Altogether, it is one of the biggest (and fastest) conference-wide collapses ever. The biggest beneficiaries? The CCHA, which now has a real shot at multiple teams and the NCHC, which has its top four teams within the bubble as of today after ending 2022 with only two inside the bubble.
Notre Dame Is Ruled Out on a Technicality
Every few years or so, this sport’s commentators break out the tournament selection procedures to remind everyone that the committee is required to skip over otherwise tournament-bound teams if they have a record below .500. Notre Dame entered last weekend 12-13-3 and 15th in the PWR, exactly the scenario contemplated above. They swept Wisconsin to move a game over .500, but they still remain in striking distance of triggering this technicality. If they wrap up the Big Ten schedule with a few ties and OT losses, they very well could end up on the wrong side of this rule, making for a surprise entry into the tournament for whichever team is just below in the PWR.
Atlantic Hockey Gets Two Bids
Rarely does AHA have a team anywhere within the top 20 in January, and yet RIT sits 17th with eight regular season games remaining. It will still be an uphill battle for AHA to get two teams in. Realistically, RIT needs to virtually win out and lose in the championship game of the conference tournament. Still, it’s not a position AHA ends up in every year, so it is certainly a situation bubble teams should keep an eye on.
The Big Ten Gets All Seven In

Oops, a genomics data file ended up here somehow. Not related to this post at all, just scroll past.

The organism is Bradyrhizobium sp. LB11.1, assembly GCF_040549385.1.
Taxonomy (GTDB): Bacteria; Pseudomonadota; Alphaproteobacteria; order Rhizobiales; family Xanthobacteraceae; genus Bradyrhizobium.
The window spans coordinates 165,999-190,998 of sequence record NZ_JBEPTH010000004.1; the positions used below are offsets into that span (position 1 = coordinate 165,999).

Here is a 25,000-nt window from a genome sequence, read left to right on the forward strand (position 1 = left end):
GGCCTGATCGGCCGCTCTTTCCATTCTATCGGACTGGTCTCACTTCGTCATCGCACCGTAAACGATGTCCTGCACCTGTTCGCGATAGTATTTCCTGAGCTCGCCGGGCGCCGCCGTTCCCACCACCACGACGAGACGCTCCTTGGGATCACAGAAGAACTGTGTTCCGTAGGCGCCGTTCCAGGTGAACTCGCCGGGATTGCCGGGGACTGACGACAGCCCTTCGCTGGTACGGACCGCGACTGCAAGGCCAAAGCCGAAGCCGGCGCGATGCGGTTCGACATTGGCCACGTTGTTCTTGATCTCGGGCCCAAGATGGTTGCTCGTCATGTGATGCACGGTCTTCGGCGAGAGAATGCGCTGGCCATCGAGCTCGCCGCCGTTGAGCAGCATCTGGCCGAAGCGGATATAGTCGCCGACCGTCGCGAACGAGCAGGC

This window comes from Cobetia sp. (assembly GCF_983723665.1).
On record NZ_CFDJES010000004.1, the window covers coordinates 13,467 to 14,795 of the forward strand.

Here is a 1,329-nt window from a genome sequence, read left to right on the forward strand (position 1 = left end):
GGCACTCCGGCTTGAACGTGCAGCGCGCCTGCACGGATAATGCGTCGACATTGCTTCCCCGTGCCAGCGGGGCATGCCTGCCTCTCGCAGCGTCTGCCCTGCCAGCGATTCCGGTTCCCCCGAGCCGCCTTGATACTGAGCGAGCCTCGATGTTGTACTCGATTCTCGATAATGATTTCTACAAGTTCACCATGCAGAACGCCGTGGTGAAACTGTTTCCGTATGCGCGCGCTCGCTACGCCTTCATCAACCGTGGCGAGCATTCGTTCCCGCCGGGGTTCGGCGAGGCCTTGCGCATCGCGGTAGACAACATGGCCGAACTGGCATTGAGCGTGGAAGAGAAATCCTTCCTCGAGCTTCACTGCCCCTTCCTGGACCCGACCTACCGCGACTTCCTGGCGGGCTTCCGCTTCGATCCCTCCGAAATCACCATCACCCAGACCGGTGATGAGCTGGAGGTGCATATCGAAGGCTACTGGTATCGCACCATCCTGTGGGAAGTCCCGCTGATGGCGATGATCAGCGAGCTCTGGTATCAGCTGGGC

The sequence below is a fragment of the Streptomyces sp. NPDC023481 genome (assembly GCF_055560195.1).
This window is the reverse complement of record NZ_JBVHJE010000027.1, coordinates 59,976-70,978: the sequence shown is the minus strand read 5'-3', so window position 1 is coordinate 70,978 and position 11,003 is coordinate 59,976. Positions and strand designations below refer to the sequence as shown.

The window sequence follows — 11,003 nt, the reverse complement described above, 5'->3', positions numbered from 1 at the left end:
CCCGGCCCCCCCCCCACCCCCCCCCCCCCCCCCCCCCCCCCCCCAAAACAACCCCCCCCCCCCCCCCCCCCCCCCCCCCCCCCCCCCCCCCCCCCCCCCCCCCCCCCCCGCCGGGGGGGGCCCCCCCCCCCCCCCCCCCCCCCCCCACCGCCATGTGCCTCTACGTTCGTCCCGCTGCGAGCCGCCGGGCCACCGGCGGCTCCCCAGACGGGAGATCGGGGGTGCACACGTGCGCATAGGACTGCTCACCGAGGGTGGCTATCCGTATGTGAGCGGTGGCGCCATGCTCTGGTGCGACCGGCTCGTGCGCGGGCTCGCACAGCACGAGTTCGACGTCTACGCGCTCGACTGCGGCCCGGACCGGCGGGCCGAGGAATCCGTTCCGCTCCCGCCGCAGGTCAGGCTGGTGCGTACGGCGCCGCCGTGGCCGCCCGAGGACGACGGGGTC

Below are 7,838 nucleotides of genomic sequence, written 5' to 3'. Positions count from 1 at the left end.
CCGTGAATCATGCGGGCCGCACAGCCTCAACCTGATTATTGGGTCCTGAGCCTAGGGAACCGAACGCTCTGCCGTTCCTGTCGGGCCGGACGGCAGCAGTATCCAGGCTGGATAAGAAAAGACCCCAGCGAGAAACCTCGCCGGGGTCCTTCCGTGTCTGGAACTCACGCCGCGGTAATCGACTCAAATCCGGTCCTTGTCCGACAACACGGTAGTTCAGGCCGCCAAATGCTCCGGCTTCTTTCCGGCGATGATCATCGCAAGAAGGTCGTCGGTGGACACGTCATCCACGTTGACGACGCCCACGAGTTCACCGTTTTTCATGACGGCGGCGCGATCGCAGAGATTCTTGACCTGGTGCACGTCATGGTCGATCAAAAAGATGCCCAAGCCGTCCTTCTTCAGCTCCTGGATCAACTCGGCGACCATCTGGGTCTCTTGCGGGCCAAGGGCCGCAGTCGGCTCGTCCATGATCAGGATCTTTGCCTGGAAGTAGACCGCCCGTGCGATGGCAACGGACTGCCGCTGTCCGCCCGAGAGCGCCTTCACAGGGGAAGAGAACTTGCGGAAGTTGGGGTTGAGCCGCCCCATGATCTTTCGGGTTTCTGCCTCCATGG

This is easily the longest shot of the three scenarios, made even more difficult by Michigan State’s recent 1-7-1 stretch. Still, it’s pretty clear to see how it could happen: strong finishes to the year by #18 MSU and #14 Notre Dame, along with the four aforementioned locks in the conference, could get 6 of 7 inside the bubble when the conference tournament games. A Wisconsin Big Ten tournament win would get them in as well, possibly resulting in all seven making it. Let me be clear: I do not think UW can win the Big Ten tournament nor do I think both MSU and ND end up inside the bubble by the end of February. But the exercise speaks to the incredible season the Big Ten has had. A ridiculous .721 interconference winning percentage is the the clear reason for six teams inside the top 18, as well as relative parity between 2nd and 6th in the conference. I can’t imagine THG readers are excited about the prospect of seven, or frankly even four, five or six Big Ten teams in the NCAA tournament, but it’s been a major story of the 2022-2023 regular season. It’s worth monitoring during February, as these are teams that could affect Tech’s chances of a tournament bid.
What to Watch in February
At this point in the year, my suggestions are less about which series are the “best” series and more about which non-CCHA series have the most direct impact on Michigan Tech since I know you all monitor/watch the CCHA games closely anyway.
- Notre Dame and Michigan State face off this weekend with two games in East Lansing, with Saturday’s game on Big Ten Network. This series will have serious bubble implications, plus it’s a 4p EST start, so that is a good warmup to the 7p Tech game.
- I will never cease banging the drum for the Beanpot as someone born in Cambridge, but this year’s edition really affects Tech. Harvard and Northeastern are both bubble teams that need success in games against good opponents. Monday the 6th and Monday the 13th are the dates, and the games are often are televised by ESPN+ and/or NHL Network.
- I haven’t mentioned North Dakota yet, but they’re precisely the type of bubble team that could burn Tech if they get hot. Currently 19th in the PWR, they have ample opportunity to move up with series this month against #7 Denver, #4 St. Cloud, and #15 Omaha. Their games on February 10th against DU and February 17th Against SCSU are televised on CBS Sports Network.